OAKLAND, Calif. - The family of Oscar Grant wants the Alameda County District Attorney to reopen the case and charge a former BART police officer who was there when the young man was killed more than a decade ago.
Grant's family is holding a news conference on Monday at the Fruitvale BART station to discuss their new demands.
They are basing their desires following an independent report and video showing former officer Anthony Pirone hitting Grant in the head and kneeing him on the Fruitvale BART station platform in 2009, and that he was largely responsible for setting events in motion that led to Grant being killed.
“Pirone appears to be changing, shifting and shading the facts to put his actions and conduct in a more favorable light,” the report's authors found. “Pirone was, in large part, responsible for setting the events in motion that created a chaotic and tense situation on the platform, setting the stage, even if inadvertent, for the shooting of Oscar Grant,” concluded Kimberly Colwell and Jayne Williams, the two attorneys who authored the report dated July 31, 2009.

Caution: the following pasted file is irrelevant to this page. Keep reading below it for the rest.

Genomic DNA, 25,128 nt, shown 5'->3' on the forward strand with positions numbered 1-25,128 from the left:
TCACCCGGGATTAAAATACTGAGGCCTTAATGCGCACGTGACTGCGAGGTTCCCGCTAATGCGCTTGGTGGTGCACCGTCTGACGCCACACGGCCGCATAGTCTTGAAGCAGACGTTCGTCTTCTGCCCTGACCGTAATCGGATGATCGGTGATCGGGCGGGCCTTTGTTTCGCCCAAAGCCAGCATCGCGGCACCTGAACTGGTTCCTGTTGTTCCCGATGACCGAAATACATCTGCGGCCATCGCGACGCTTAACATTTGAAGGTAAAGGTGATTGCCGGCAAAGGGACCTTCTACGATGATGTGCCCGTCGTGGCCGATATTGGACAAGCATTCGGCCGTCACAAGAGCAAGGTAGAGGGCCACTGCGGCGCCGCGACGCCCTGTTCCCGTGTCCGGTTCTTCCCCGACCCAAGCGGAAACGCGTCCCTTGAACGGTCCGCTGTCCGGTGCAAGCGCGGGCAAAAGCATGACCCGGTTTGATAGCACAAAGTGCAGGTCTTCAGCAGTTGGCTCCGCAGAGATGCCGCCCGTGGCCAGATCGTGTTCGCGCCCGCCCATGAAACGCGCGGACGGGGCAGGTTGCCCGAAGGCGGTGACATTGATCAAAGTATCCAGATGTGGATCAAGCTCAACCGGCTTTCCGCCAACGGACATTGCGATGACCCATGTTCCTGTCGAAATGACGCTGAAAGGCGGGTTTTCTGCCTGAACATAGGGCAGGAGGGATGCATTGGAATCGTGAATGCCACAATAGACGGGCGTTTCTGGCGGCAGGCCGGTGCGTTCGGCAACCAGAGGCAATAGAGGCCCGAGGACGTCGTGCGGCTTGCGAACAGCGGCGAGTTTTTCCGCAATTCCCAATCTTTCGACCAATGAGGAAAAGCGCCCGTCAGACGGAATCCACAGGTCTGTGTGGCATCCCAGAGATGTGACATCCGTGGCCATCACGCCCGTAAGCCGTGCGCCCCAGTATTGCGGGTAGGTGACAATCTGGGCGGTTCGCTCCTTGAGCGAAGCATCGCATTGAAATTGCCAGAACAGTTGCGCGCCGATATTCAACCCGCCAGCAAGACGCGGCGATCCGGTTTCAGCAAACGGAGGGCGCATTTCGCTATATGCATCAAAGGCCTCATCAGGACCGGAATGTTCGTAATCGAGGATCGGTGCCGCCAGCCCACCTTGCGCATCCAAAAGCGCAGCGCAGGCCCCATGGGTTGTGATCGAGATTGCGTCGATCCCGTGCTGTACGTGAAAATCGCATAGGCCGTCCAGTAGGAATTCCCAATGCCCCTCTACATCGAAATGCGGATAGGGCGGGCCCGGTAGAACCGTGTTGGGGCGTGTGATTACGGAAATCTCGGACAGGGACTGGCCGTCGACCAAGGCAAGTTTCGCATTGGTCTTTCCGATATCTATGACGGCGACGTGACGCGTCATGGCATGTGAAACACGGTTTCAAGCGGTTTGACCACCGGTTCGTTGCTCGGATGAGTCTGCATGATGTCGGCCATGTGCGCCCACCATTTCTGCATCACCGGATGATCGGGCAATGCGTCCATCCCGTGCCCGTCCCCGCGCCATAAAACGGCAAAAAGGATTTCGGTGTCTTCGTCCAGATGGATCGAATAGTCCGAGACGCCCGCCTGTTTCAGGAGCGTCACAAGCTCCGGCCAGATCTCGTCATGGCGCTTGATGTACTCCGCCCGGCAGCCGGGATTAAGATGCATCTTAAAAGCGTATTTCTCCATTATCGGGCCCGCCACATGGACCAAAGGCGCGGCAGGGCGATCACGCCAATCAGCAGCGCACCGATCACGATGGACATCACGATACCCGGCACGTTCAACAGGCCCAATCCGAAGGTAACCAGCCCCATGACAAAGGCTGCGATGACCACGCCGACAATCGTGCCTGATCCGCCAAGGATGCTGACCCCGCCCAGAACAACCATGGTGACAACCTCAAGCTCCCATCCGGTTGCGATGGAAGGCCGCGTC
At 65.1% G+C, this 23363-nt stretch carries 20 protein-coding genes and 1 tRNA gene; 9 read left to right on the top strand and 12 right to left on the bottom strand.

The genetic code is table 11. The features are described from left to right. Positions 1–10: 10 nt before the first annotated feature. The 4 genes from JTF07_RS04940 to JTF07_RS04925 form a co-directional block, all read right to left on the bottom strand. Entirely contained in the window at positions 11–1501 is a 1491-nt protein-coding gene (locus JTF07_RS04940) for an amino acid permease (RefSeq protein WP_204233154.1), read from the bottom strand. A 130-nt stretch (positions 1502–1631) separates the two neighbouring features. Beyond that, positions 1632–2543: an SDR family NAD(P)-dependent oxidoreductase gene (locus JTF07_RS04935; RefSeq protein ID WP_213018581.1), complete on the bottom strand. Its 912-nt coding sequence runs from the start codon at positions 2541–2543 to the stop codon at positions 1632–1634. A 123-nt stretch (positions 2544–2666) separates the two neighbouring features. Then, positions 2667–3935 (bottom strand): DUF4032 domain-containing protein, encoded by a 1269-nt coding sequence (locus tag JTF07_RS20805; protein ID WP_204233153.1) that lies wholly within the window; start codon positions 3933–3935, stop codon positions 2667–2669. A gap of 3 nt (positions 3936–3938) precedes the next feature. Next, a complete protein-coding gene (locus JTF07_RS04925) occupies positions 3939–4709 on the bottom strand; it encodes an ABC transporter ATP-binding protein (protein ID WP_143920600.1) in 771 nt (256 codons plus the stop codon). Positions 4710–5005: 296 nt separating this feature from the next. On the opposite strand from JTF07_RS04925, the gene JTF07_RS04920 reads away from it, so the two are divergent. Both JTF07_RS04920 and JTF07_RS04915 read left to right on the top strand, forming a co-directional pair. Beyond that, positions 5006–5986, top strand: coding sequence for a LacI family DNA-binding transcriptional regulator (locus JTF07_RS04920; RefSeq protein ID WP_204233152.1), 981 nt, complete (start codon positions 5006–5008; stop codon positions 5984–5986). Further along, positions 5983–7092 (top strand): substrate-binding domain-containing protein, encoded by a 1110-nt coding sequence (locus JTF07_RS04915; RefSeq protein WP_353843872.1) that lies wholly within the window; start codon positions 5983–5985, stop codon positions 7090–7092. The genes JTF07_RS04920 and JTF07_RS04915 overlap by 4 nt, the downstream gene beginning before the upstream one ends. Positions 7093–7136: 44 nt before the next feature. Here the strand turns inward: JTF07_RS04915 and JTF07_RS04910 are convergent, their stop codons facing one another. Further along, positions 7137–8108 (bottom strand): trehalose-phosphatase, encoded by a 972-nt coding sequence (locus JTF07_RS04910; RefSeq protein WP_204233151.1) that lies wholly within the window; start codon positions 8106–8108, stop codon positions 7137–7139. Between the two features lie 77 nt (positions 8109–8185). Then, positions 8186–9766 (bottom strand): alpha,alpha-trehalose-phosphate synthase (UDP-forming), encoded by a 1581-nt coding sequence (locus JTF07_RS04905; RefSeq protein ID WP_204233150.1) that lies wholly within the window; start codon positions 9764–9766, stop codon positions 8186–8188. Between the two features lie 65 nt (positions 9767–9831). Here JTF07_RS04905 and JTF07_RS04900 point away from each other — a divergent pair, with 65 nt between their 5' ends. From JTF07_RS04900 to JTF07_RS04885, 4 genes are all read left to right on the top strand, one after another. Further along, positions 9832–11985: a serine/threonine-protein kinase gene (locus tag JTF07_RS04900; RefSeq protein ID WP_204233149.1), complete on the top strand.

The authors also cited Pirone’s “repeated, unreasonable and unnecessary use of force,” his “manifest lack of veracity” and his use of the word “n—” word while arguing with Grant on the BART platform in Oakland. Witnesses, the report authors found, also later described Pirone as the "crazy cop," “very agitated," "harsh and unprofessional," and "not calm, not once."
Pirone was fired but never prosecuted. He also could not be located for comment.
Last year, Grant's uncle, Cephus "Uncle Bobby" Johnson, said that this new information about Pirone's aggressive behavior just confirms his belief that the officer should have been charged as an accessory to the death.
Grant died after being shot and killed by BART officer Johannes Mehserle, who said he accidentally used a real gun on Grant instead of using his Taser. Mehserle was convicted of involuntary manslaughter and served 11 months in jail.